Succession battles in 39th, 47th wards focus on crime, affordability, not drama
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Two aldermen opt not seek re-election, and the decisions have nothing to do with controversy, scandal or federal investigations.
In Chicago this year, that’s news.
But nobody in the Northwest Side’s 39th Ward or North Side’s 47th Ward is complaining about the lack of drama.
So voters now get to choose whether to replace Laurino with an architect or a longtime public servant and whether Pawar’s successor should be a civil rights attorney or a former policy chief for the mayor’s office.
No candidate won a majority in February, so the two wards are among 15 holding April 2 runoffs.
Battling for the 39th Ward seat are Robert Murphy, an architect and the ward’s Democratic committeeman, and Samantha Nugent, former chief of staff for the Cook County Department of Homeland Security and Emergency Management.
Whoever wins will be the first person to represent the ward in over 50 years who doesn’t have the last name Laurino.
Murphy is happy that control is coming to an end.
“The family dynasty is all about taking the same money from the same people, having the same results and is all about job protection,” Murphy said.
Former Mayor Richard M. Daley appointed Laurino after her father, Anthony Laurino, abruptly resigned in 1994. Anthony Laurino was later charged with masterminding a ghost-payroll scheme that cost taxpayers $1.5 million. But he died awaiting trial. His wife, one of his daughters, his son-in-law and stepdaughter were convicted in the payroll scheme.
Murphy has campaigned as a reformer wanting to clean up City Hall. He’s against political family dynasties, wants term limits for committee chairs and wants investment directly in neighborhoods instead of the city’s broader economic engines.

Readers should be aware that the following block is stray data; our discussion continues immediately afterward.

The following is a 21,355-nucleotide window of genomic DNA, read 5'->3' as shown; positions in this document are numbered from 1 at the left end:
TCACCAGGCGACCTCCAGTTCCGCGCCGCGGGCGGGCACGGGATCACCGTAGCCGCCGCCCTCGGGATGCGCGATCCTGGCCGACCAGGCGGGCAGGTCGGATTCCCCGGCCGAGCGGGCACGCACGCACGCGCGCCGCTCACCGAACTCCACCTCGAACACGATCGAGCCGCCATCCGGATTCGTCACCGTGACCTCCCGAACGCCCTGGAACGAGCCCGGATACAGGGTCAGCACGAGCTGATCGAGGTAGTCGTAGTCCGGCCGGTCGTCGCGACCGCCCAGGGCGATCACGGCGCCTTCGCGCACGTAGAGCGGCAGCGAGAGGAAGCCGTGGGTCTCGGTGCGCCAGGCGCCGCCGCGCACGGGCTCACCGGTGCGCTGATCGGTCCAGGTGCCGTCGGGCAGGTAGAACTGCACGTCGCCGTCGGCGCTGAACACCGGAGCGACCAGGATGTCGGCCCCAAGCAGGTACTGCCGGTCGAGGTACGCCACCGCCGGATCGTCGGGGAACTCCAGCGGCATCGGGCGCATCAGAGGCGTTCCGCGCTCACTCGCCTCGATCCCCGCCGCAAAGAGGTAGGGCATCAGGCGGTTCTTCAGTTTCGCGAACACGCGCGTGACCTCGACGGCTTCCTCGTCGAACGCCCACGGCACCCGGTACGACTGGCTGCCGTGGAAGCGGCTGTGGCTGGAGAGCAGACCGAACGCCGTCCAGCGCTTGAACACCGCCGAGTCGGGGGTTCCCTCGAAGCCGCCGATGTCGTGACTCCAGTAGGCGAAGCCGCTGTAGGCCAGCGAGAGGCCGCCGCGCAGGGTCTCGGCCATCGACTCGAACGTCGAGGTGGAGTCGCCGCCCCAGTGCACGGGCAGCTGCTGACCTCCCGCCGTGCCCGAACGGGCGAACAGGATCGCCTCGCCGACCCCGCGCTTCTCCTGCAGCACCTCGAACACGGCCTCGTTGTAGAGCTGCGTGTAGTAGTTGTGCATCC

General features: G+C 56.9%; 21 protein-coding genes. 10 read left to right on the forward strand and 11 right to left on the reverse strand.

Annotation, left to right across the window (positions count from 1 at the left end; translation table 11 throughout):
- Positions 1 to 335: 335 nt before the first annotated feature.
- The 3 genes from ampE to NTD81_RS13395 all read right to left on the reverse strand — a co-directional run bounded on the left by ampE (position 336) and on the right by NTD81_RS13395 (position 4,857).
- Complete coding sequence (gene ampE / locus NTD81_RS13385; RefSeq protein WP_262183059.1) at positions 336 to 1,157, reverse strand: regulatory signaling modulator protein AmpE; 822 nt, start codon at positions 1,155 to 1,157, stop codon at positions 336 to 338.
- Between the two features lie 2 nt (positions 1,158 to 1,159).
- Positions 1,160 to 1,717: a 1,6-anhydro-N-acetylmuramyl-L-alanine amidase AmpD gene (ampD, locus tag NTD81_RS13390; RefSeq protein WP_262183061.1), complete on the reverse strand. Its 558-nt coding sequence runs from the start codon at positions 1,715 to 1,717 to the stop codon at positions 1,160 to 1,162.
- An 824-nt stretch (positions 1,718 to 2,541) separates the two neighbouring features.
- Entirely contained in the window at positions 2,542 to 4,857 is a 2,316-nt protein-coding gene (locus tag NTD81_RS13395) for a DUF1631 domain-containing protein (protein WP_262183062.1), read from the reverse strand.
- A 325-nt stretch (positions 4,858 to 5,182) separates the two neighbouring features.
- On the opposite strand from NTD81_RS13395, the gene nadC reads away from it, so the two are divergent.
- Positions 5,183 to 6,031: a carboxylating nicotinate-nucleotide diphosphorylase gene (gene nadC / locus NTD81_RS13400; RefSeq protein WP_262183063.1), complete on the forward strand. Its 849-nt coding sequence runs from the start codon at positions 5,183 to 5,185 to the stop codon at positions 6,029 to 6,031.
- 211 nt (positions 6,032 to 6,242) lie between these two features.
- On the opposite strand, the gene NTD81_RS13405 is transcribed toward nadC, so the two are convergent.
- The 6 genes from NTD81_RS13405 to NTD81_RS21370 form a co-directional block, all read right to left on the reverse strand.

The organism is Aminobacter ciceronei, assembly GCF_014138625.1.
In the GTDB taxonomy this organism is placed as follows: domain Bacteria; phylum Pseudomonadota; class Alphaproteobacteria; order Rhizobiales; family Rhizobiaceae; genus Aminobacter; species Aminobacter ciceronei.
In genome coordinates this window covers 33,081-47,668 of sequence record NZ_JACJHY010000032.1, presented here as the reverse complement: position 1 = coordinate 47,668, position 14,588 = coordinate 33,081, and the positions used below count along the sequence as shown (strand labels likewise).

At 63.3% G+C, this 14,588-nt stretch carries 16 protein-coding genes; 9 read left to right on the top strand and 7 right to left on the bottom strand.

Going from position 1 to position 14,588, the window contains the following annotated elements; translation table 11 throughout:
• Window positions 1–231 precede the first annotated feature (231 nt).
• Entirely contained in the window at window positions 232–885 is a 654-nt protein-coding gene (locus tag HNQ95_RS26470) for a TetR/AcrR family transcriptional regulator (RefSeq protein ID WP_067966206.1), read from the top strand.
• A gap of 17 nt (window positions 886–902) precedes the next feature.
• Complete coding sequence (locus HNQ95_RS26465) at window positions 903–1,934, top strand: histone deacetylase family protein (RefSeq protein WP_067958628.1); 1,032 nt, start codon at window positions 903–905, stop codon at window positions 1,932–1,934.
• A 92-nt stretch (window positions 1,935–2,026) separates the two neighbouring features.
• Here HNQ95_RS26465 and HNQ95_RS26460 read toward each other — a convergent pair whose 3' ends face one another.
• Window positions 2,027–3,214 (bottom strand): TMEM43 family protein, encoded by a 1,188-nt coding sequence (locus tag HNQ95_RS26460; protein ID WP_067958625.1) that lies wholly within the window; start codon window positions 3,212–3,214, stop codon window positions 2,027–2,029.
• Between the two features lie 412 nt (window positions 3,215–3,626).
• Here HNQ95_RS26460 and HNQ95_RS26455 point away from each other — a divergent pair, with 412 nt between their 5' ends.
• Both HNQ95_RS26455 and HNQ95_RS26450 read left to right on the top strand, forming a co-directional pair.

“This is a ‘change’ election, and I am the ‘change’ candidate,” Murphy said. “I’m the only candidate that has a track record for both serving the community and fighting for reform.”
Nugent has centered her campaign on public safety concerns because of “an uptick in crime.” She acknowledges that the ward — which includes North Park, Forest Glen and Albany Park — doesn’t have as much crime as “other parts of the city” but says they are at “tipping point.”
Crime in the ward has dropped by 11 percent between 2013 and 2018, according to city data.
Nugent is pushing for more preventive policing policies that encourage more street patrols. And she wants more officers at places of worship for community engagement.
Murphy said Nugent is “fearmongering.”
“Crime is an issue because of unemployment and lack of opportunity,” Murphy said.
He wants to shift City Hall’s focus on downtown development to invest more in neighborhood businesses and education, saying that’s the best way to reduce crime.
In the 47th Ward, which includes parts of Uptown, Lakeview and North Center, voters will be choosing between Matt Martin, a civil rights attorney for the state of Illinois, and Michael Negron, former policy director for Mayor Rahm Emanuel. Martin won 39 percent of the vote Feb. 26, and Negron got 21 percent.
Martin is focusing on identifying alternative ways to deal with the ward’s housing affordability concerns. He wants to scale back property taxes and introduce a city income tax. He is also pushing to require that new developments with 10 units or more in the ward have 25 percent of their units set aside as affordable housing.
“Also, thinking creatively about using vouchers in a targeted way,” Martin said. “It might be $1,000 to $2,000 a year that are provided to an individual or family who’ve seen their income stagnant but their rent has gone up significantly, so they can continue to stay here in the neighborhood.”
Negron said he thinks these “bold” plans won’t come to fruition. He said he opposes instituting a city income tax and said the next alderman should support Gov. J.B. Pritzker’s graduated income-tax plan.
Negron, who worked on the city’s 2015 “Affordable Requirements Ordinance,” said Martin’s proposal to require setting aside 25 percent of developments as affordable units won’t work.
He said he is focusing on policies that can be passed and have an immediate impact. He wants to do away with the city’s ban on “granny flats” and coach houses and to do more to preserve two- and three-flat buildings.
“Small wins are more important right out the gate than worrying about these bigger projects,” Negron said.
Manny Ramos is a corps member in Report for America, a not-for-profit journalism program that aims to bolster Sun-Times coverage of issues affecting Chicago’s South Side and West Side.